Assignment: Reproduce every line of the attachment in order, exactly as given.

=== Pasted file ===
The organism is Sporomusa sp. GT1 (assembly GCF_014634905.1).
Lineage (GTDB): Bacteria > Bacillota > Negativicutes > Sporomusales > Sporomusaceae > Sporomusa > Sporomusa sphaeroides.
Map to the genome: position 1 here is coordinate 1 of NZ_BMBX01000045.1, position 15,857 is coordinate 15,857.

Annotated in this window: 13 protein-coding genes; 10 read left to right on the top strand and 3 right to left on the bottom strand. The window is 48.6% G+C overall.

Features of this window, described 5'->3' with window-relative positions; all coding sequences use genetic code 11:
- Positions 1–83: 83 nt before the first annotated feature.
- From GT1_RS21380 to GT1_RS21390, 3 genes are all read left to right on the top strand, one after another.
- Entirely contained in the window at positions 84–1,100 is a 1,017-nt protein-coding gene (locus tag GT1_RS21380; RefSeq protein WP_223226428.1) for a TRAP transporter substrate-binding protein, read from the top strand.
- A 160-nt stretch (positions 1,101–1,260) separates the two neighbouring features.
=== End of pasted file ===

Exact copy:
The organism is Sporomusa sp. GT1 (assembly GCF_014634905.1).
Lineage (GTDB): Bacteria > Bacillota > Negativicutes > Sporomusales > Sporomusaceae > Sporomusa > Sporomusa sphaeroides.
Map to the genome: position 1 here is coordinate 1 of NZ_BMBX01000045.1, position 15,857 is coordinate 15,857.

Annotated in this window: 13 protein-coding genes; 10 read left to right on the top strand and 3 right to left on the bottom strand. The window is 48.6% G+C overall.

Features of this window, described 5'->3' with window-relative positions; all coding sequences use genetic code 11:
- Positions 1–83: 83 nt before the first annotated feature.
- From GT1_RS21380 to GT1_RS21390, 3 genes are all read left to right on the top strand, one after another.
- Entirely contained in the window at positions 84–1,100 is a 1,017-nt protein-coding gene (locus tag GT1_RS21380; RefSeq protein WP_223226428.1) for a TRAP transporter substrate-binding protein, read from the top strand.
- A 160-nt stretch (positions 1,101–1,260) separates the two neighbouring features.